When the 19th annual Greater Cleveland Sports Awards take place next month, the area's top professional, collegiate and high school athletes will be honored.
Among them will be 15-year-old Sophia Pecjak, who the Greater Cleveland Sports Commission announced will receive the Cleveland Clinic Sports Health Courage Award, which is presented to an athlete who displays courage beyond the boundaries of their playing field, in order to inspire those around them.
Even before her high school career at Lake Catholic began, Pecjak was considered a top level soccer player. But her athletic career -- and much more -- was nearly taken away from her when she woke up with a funny feeling in her chest in September of 2014.
During an ensuing visit to the Cleveland Clinic, a doctor discovered an abnormal echocardiogram (EKG). While waiting to meet with a cardiologist a few days later, Pecjak began feeling lethargic and unable to eat or drink.
As symptoms worsened, so did her vision. After going to the emergency room and undergoing another EKG, it was discovered that Peckjak was in heart failiure, most likely due to myocarditis, an inflammation of the heart muscle usually caused by a viral infection.
Peckjak then proceeded to go into cardiac arrest shortly after being brought to the Pediatric Intensive Care Unit. Medical professionals were able to revive and stabilize her long enough to use a treatment involving an artificial lung and pump to circulate blood back to the bloodstream.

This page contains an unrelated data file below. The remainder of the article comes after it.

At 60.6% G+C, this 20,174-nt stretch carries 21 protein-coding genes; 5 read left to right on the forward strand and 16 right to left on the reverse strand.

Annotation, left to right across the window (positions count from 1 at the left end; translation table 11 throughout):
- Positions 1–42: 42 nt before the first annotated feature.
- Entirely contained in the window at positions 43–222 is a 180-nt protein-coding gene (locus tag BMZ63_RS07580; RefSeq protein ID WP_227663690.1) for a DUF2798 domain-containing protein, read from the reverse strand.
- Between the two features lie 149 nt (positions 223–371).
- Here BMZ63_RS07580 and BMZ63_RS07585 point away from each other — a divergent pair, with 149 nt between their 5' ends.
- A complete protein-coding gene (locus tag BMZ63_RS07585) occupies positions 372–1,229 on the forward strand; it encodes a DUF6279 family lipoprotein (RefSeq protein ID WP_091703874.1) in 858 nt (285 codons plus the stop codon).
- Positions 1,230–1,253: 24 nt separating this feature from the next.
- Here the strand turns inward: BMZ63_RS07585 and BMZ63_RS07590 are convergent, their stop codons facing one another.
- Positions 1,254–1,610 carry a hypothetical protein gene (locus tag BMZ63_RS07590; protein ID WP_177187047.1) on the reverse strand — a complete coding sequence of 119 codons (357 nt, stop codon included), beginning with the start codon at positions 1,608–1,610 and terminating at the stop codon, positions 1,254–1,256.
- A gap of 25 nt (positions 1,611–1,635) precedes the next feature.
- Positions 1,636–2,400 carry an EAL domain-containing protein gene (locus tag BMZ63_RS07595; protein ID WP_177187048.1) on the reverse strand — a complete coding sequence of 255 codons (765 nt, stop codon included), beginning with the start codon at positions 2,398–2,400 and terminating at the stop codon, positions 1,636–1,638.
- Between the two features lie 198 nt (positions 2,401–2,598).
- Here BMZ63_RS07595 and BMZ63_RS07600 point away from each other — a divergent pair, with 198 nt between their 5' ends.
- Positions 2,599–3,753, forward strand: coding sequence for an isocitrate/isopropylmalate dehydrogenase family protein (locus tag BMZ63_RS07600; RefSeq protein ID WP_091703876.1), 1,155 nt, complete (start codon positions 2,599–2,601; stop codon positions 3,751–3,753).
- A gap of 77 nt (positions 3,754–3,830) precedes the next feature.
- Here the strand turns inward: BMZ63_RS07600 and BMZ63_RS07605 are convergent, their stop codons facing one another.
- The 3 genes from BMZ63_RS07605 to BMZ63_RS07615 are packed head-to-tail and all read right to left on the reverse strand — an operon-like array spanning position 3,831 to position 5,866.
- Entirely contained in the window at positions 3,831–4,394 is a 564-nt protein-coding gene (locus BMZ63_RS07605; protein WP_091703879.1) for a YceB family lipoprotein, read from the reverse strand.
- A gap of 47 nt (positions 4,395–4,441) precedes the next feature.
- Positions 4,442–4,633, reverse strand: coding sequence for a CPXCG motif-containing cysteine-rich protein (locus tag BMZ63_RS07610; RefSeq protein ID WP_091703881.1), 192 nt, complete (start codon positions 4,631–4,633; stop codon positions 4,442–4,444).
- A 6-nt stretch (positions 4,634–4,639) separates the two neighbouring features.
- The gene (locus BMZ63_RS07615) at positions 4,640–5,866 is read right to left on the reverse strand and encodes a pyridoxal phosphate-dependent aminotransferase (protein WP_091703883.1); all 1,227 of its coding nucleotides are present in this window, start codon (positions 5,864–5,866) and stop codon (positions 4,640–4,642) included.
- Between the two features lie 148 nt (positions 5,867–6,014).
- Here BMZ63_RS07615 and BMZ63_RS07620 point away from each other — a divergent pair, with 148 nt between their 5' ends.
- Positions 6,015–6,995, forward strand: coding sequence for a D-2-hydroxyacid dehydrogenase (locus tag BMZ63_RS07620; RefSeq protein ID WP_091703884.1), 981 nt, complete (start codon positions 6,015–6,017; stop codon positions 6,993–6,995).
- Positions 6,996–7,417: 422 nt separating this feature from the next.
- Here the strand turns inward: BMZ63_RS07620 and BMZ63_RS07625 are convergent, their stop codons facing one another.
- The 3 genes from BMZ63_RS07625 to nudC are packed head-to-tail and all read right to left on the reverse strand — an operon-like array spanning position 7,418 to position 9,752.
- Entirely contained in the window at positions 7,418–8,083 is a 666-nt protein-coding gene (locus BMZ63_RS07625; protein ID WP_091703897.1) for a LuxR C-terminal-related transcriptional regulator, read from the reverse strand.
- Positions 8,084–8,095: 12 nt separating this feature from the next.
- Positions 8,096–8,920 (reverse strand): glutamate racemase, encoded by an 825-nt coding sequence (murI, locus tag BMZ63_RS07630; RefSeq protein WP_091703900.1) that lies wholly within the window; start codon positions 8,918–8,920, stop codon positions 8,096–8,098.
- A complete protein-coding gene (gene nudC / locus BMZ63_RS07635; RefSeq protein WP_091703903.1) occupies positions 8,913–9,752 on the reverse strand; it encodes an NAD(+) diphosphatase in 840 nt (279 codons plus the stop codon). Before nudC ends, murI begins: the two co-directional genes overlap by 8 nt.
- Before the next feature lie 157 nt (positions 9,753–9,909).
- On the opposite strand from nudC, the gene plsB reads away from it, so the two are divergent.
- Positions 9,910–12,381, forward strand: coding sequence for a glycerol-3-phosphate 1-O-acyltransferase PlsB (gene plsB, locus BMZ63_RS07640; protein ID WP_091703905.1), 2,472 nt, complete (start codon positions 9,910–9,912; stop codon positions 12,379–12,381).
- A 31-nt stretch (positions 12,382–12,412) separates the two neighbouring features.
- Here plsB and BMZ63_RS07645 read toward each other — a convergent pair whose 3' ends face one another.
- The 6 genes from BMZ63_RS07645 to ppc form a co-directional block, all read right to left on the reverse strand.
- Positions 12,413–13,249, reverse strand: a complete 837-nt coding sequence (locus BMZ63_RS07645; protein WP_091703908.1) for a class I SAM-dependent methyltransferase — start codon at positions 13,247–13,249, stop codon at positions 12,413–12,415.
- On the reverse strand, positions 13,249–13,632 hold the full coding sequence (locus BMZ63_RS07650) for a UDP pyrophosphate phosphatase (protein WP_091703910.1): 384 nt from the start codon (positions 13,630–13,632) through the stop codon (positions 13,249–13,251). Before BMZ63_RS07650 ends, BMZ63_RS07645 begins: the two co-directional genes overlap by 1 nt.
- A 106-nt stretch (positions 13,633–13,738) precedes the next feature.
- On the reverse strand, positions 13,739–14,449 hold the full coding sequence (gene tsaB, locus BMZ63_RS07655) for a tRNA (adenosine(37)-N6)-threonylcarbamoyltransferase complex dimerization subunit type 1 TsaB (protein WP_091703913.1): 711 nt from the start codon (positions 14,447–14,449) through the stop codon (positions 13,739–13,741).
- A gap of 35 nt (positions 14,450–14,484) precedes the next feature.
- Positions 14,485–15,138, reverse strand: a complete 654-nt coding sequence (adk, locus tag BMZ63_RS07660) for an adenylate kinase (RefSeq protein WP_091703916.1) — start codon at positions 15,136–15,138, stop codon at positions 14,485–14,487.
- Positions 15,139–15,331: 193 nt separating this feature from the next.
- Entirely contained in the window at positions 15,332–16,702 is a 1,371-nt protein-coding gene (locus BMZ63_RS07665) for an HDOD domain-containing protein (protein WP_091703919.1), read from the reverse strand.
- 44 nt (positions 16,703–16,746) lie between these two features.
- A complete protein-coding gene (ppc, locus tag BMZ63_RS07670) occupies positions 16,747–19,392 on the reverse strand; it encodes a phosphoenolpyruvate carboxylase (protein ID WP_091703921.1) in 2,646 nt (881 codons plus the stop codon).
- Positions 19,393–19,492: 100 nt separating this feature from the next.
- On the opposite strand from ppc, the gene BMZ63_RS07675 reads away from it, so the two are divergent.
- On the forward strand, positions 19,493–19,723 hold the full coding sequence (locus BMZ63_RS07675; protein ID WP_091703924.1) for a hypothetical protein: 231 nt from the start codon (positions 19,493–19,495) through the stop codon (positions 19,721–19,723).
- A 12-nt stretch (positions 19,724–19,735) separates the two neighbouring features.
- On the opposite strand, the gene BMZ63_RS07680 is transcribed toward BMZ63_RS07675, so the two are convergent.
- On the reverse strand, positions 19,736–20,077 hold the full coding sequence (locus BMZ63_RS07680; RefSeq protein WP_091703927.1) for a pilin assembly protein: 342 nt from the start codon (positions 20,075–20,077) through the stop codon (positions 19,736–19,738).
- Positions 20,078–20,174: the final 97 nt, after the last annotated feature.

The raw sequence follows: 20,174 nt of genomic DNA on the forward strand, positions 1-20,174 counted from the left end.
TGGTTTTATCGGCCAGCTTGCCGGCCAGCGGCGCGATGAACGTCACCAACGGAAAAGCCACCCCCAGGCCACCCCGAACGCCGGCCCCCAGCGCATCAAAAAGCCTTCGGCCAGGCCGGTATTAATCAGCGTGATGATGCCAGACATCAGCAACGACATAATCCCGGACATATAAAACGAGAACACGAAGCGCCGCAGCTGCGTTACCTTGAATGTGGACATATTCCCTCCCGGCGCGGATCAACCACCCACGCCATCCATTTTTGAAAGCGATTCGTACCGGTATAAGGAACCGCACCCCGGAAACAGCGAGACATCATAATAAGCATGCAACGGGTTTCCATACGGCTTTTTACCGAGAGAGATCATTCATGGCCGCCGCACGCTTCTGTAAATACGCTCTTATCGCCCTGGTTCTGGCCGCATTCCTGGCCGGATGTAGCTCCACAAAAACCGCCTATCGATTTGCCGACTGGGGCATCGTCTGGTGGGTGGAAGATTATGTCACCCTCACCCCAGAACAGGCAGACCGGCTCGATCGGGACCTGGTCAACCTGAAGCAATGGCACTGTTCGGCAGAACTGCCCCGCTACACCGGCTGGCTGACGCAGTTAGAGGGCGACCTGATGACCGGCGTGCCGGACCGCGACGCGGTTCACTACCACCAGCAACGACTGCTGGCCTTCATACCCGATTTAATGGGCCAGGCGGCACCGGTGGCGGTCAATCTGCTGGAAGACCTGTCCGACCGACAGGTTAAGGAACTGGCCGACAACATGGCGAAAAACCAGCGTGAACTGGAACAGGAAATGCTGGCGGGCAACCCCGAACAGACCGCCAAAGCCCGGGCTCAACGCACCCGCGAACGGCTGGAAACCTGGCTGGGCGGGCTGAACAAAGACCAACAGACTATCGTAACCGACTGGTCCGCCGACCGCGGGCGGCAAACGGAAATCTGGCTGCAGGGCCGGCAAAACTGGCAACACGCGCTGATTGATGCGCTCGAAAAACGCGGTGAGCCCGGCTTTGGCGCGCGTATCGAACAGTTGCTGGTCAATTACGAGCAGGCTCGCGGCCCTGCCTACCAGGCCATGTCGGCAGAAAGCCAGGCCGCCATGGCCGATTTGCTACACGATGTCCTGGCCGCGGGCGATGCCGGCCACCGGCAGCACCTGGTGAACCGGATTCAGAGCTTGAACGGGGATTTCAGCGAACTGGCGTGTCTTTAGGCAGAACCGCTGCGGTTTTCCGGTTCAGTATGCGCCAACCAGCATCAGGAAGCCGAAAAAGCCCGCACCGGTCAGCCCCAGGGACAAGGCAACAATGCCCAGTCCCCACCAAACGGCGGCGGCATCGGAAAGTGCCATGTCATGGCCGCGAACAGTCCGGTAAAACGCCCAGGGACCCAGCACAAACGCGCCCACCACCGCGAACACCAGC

After staying on the treatment for five days, she was placed on the heart transplant list. Eventually, however, results from tests showed her heart had nearly gone back to its normal size and she could be taken off the transplant list.
Nevertheless, she faced a long road ahead. Following her 21-day stay in the hospital, Pecjak was able to return to school part-time, although her physical activity was restricted.
But the course of the following year, Pecjak was able to return to competitive sports -- soccer and basketball -- with no restrictions while receiving outpatient cardiac treatment at the Cleveland Clinic.
“Playing sports has always been a big part of my life,” said Pecjak. “I feel very blessed to not only be given a second chance at life, but also have the physical ability to continue participating in something that means so much to me.”
The Cleveland Clinic Children’s Pediatric Heart Failure and Transplant team still follow Pecjak. She hopes to one day join the medical profession in an effort "to help kids like me."
“Sophia embodies the essence of courage, facing a life-threatening illness with grace, faith, strength and of course, courage,” said Colleen Nasman, RN, BS, Pediatric Heart Transplant Coordinator at Cleveland Clinic. “Never a complaint, never a why me, just determination and enduring optimism.”
Sophia will be honored at the 19th annual Greater Cleveland Sports Awards, which will take place at the Renaissance Cleveland Hotel Grand Ballroom on Wednesday, Feb. 6. Past winners of the Courage Award include:
2008 – Eric Anderson, Jr., Gilmour Academy, Basketball
2009 – Gyasi Cooper, St. Ignatius High School, Track & Field
2010 – Olivia Warhop, Hathaway Brown School, Swimming & Soccer
2011 – Brandee Kelly, Cleveland State University, Basketball
2012 – Molly Miller, Notre Dame Academy, Soccer
2013 – Courteney Belmonte, Westlake, Competitive Cheerleading
2014 – Nick Lenyo, Huron, Football
2015 – Colin Teets, Westlake, Hockey
2016 – Kendra Seitz, Hudson, Competitive Swimming
2017 – Samer Babi, North Olmsted, Football
2018 – Sophia Pecjak, Mentor, Soccer & Basketball